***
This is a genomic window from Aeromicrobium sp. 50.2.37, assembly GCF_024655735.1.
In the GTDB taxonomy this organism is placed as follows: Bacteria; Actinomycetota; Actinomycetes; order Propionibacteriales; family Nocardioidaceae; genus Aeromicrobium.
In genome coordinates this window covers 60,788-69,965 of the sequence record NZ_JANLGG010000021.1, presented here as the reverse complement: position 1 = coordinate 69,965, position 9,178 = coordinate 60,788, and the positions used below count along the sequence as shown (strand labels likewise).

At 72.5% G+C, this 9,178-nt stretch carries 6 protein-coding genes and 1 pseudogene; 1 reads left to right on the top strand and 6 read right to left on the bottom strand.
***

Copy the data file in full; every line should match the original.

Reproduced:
This is a genomic window from Aeromicrobium sp. 50.2.37, assembly GCF_024655735.1.
In the GTDB taxonomy this organism is placed as follows: Bacteria; Actinomycetota; Actinomycetes; order Propionibacteriales; family Nocardioidaceae; genus Aeromicrobium.
In genome coordinates this window covers 60,788-69,965 of the sequence record NZ_JANLGG010000021.1, presented here as the reverse complement: position 1 = coordinate 69,965, position 9,178 = coordinate 60,788, and the positions used below count along the sequence as shown (strand labels likewise).

At 72.5% G+C, this 9,178-nt stretch carries 6 protein-coding genes and 1 pseudogene; 1 reads left to right on the top strand and 6 read right to left on the bottom strand.